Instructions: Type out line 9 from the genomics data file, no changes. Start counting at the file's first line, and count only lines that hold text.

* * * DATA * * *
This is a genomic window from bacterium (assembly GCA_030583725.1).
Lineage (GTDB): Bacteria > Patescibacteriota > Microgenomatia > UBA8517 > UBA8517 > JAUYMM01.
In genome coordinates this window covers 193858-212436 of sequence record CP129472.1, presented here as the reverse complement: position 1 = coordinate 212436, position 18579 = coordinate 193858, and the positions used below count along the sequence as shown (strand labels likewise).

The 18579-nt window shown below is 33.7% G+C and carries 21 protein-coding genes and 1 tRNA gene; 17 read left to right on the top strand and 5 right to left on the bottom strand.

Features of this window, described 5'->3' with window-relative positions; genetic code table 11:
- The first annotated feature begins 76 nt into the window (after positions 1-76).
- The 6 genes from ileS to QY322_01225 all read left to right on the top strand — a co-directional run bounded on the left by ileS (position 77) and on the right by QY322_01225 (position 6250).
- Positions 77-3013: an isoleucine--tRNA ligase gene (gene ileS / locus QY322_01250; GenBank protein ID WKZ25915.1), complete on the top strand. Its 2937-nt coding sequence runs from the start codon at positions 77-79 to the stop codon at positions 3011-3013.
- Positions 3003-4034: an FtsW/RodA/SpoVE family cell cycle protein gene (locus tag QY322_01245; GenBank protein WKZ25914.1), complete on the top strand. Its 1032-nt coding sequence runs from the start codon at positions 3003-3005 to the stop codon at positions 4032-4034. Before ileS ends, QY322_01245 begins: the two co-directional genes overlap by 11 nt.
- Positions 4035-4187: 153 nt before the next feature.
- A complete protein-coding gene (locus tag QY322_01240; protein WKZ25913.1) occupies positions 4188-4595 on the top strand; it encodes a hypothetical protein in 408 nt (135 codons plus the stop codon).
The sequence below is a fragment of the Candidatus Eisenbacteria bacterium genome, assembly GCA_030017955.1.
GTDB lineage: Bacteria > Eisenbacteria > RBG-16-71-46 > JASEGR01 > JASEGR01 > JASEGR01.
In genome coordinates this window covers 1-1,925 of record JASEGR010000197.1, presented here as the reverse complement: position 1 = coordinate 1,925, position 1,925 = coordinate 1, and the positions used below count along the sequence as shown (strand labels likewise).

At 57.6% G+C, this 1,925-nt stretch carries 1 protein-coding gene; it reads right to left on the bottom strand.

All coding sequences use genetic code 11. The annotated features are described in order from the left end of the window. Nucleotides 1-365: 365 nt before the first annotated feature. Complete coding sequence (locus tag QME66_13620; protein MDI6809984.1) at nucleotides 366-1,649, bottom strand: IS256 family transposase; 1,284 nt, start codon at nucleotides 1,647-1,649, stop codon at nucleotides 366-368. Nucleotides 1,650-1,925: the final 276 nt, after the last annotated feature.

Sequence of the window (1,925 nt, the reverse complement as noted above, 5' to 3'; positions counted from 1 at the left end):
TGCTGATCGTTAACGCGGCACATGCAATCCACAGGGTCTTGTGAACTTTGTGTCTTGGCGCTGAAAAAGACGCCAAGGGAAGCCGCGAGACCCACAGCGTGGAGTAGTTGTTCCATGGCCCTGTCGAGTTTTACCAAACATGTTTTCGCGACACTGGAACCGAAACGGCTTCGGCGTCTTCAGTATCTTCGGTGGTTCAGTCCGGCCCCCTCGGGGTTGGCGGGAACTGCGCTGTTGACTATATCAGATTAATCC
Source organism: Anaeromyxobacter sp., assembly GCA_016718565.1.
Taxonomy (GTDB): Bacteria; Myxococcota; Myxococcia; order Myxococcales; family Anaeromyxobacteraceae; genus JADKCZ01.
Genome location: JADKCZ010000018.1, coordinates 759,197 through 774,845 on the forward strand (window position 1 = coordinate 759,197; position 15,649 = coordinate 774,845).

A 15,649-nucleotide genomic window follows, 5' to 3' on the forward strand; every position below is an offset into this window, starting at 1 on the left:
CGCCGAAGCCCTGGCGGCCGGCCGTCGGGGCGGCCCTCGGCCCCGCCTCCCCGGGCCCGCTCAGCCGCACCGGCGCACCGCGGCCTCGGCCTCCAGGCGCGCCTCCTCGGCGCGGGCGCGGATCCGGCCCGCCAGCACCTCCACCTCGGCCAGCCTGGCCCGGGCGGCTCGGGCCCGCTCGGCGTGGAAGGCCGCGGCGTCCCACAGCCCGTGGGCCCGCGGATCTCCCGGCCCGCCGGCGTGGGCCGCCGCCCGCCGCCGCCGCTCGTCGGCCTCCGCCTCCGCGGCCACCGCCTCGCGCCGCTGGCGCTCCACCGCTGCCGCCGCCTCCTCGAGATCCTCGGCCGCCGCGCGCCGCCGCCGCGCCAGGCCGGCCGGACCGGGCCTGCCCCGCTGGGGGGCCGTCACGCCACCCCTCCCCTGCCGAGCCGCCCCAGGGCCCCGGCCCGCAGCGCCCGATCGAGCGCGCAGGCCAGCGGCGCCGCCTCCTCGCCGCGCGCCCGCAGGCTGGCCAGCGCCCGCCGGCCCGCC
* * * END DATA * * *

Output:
- Positions 3003-4034: an FtsW/RodA/SpoVE family cell cycle protein gene (locus tag QY322_01245; GenBank protein WKZ25914.1), complete on the top strand. Its 1032-nt coding sequence runs from the start codon at positions 3003-3005 to the stop codon at positions 4032-4034. Before ileS ends, QY322_01245 begins: the two co-directional genes overlap by 11 nt.